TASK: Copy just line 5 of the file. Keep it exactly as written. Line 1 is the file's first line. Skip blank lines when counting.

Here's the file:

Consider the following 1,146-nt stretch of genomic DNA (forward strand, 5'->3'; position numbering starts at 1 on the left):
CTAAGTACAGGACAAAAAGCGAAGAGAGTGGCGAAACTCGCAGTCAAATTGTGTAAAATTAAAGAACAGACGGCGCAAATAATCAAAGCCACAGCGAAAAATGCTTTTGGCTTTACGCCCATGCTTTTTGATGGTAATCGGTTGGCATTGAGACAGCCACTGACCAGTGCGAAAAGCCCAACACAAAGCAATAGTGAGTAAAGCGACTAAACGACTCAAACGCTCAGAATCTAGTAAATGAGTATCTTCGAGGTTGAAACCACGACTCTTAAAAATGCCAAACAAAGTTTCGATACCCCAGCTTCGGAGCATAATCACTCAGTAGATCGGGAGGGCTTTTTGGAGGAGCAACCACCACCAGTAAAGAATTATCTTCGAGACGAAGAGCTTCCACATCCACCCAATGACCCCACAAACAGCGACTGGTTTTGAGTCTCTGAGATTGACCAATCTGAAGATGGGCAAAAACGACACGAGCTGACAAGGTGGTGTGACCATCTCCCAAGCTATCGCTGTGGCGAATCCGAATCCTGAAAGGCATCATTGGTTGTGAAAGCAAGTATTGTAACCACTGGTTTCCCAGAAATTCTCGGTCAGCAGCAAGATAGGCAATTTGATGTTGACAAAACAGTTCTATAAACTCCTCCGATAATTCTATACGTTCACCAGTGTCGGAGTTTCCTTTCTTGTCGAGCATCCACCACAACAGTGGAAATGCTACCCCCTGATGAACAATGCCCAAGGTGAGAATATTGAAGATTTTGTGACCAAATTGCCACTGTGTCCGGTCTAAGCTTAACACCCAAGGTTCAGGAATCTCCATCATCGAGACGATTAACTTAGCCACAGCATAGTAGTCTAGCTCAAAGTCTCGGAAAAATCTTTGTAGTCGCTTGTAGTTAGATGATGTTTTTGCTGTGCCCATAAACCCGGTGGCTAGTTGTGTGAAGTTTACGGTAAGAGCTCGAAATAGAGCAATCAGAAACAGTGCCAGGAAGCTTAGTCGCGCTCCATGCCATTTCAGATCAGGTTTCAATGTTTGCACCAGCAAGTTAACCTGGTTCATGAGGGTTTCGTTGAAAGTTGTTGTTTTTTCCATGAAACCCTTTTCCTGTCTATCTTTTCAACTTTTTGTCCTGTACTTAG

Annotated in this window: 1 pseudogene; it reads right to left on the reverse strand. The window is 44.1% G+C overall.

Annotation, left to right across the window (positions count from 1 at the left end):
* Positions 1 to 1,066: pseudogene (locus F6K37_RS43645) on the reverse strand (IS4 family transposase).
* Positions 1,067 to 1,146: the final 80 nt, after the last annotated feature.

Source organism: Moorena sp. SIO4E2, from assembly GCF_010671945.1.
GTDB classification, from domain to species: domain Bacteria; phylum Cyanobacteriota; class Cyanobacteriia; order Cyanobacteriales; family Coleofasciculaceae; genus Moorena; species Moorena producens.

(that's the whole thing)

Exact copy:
* Positions 1 to 1,066: pseudogene (locus F6K37_RS43645) on the reverse strand (IS4 family transposase).